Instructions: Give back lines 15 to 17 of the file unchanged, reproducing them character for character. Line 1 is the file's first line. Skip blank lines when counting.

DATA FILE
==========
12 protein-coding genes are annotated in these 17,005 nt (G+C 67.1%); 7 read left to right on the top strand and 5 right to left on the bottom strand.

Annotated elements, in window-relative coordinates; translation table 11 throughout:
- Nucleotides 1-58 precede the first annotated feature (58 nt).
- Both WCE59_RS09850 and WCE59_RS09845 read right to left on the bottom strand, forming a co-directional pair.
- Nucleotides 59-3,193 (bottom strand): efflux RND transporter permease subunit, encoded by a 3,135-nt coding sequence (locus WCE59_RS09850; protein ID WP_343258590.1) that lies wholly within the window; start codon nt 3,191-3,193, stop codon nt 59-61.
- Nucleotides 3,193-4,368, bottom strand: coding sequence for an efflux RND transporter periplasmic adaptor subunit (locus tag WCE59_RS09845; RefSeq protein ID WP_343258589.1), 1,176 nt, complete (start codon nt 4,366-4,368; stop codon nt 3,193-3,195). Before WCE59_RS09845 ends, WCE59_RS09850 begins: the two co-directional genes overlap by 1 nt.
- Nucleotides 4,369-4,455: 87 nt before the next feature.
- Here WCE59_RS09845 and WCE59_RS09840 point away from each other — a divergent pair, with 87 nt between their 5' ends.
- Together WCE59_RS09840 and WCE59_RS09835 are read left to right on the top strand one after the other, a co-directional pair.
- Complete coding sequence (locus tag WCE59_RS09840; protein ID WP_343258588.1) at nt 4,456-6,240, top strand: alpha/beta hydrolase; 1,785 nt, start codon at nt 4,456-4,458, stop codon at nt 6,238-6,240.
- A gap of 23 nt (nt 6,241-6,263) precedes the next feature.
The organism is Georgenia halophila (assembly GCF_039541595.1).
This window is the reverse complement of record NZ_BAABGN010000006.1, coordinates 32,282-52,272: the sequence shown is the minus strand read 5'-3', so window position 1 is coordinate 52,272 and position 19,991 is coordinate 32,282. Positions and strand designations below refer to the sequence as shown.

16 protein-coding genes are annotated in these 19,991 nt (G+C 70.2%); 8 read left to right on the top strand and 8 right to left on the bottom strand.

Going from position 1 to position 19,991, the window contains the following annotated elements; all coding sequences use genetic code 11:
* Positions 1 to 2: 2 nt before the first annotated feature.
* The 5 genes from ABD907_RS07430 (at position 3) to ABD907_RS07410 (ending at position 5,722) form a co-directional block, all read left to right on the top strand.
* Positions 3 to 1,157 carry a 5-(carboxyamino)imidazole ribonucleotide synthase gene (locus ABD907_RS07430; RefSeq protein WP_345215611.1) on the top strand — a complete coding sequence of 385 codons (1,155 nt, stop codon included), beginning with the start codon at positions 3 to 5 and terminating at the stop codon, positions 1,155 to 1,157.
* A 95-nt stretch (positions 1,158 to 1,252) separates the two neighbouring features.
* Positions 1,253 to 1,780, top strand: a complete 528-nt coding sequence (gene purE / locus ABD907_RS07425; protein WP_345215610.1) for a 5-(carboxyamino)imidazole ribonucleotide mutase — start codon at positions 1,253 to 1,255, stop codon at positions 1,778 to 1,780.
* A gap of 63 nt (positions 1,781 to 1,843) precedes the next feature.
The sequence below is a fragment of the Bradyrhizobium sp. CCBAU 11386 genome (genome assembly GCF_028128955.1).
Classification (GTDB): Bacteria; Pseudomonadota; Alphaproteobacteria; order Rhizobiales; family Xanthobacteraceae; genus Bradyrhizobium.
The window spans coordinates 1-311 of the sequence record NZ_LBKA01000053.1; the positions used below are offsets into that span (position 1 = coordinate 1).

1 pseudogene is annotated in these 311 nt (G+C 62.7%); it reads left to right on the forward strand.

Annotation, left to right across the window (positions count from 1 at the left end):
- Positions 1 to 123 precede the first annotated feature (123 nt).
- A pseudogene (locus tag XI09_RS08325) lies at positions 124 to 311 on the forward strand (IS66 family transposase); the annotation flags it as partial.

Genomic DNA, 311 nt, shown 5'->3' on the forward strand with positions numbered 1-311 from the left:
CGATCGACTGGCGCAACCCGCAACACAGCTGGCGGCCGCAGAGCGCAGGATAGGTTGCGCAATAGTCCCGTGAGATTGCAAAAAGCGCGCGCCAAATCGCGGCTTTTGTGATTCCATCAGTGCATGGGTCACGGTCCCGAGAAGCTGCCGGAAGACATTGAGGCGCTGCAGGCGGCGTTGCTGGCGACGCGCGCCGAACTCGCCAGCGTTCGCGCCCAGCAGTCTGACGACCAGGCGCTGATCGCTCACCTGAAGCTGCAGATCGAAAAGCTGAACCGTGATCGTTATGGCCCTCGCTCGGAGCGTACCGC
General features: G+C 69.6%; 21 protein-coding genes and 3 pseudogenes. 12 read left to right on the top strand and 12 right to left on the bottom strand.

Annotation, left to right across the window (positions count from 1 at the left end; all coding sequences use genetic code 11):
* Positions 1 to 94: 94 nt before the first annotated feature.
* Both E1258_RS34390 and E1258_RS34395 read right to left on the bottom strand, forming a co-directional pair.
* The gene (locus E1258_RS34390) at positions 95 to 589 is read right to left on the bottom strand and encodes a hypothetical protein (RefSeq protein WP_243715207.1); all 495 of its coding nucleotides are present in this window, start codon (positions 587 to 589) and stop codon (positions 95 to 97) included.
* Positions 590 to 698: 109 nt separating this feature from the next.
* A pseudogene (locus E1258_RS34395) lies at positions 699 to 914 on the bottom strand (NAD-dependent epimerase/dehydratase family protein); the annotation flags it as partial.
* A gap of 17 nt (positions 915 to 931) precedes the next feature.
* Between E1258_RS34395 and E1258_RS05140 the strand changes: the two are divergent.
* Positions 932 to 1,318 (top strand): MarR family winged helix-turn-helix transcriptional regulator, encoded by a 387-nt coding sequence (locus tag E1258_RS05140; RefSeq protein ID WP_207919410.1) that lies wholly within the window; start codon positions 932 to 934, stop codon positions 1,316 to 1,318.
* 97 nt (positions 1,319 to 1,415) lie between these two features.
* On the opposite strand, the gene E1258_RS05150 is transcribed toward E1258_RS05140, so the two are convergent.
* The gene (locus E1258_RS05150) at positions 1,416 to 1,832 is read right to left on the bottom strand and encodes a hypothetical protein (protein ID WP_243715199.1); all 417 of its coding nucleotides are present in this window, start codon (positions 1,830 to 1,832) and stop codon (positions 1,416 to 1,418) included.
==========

Going from position 1 to position 19,991, the window contains the following annotated elements; all coding sequences use genetic code 11:
* Positions 1 to 2: 2 nt before the first annotated feature.
* The 5 genes from ABD907_RS07430 (at position 3) to ABD907_RS07410 (ending at position 5,722) form a co-directional block, all read left to right on the top strand.